But are you willing to do more? What you do in the dark will come out in the light. That’s a big thing. What are you doing with your excess time? We have guys that are wired to get in here and work. When you’re bored, what are you doing with that time? I think some guys, when they’re bored, they fill their time with other things. And we’re constantly challenging them and asking them about what they are consuming. In every aspect, what are your eyes looking at? How are you spending that free time? What are you taking in? And is that something that’s making you better? Or is it something that is making you worse?
What did you know about your team before you were hired? What have you learned that confirms those opinions? And what have you learned that surprised you about this team?
That’s so good. I knew what I watched from a basketball standpoint. So I got some film and took a look at it. That’s the great thing about film. There’s no hiding. There are no secrets with film. What I saw on film is that how we play now and how they played last year could not be more different. And both ways can be successful. The style (AU) had in the past was more about getting the matchup you want and attacking one-on-one. And we’re going to get the match we want, too, but it’s based on ball movement. We’re going to chart assists per field goal. Last year, they were in the bottom 10 in the country on assists per field goal. In my last four years at Furman, we were in the top 20 in the country every single year in assists per field goal. If we’re going to score 40 field goals in a game, we want 30 or 35 of those to be assisted. So shot quality is a big thing.
So, I knew that would be a struggle coming in. I also knew what I learned through the interview process, what they were looking for with this hire as far as the relationship component which has always been something that’s important to me. And when I learned that that was something that was important to them, I knew it was a really good fit. They were really thorough with me on my day here. I got to meet with all the administrators, I got to meet with all the head coaches, I got to meet with (Vice President for Athletics Dr.) Bert (Epting) a couple of times and I got to meet with President Whitaker.
You know the culture is right when you’re meeting with multiple departments and they’re all saying the same thing. At AU you have different voices speaking the same message. I love that I heard a whole bunch of different voices in different departments. But the message was the same. We want the culture of men’s basketball to match the culture of the University. When I came, that was what we really dove into on day one. The day after the press conference where I was announced as the new head coach, I met with each player one-on-one, and I spent 45 minutes to an hour sitting down with each person. I could tell they were craving connection. I could tell it mattered.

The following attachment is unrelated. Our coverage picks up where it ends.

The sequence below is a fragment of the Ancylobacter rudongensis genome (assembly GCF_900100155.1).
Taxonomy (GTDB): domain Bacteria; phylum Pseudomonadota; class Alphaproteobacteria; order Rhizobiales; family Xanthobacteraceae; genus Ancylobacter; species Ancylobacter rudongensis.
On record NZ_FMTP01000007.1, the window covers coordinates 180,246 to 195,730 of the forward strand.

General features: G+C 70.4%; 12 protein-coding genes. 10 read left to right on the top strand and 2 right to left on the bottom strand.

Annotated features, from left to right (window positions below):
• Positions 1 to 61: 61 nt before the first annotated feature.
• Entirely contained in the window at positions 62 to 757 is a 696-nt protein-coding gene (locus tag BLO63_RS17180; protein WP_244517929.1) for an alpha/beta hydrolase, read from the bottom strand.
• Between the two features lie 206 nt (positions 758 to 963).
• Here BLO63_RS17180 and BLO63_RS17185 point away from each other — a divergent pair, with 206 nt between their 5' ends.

Now that the first season is under your belt, how do you build moving forward?
Everybody was learning at the same time during that first season. What I’m looking forward to in year two is that we have a bunch of returning players and we have a staff that is going to be able to say this is how we do it instead of everybody looking to one person for answers. Now we’re going to have our veteran players telling the young bucks, “This is how we do it at Anderson University.” That’s way more valuable than me blowing the whistle and saying, “Everybody listen to me.” I don’t want my voice to be the only one heard. What surprised me about this group, though, is they embrace that. For example, the whole team was at my house last night. And as I was sitting on my deck, I was watching a pickup game going on and seeing guys having meaningful conversations.
As I sat and watched from up there on the deck, I was thinking, “Our team loves to be around each other.” That’s awesome.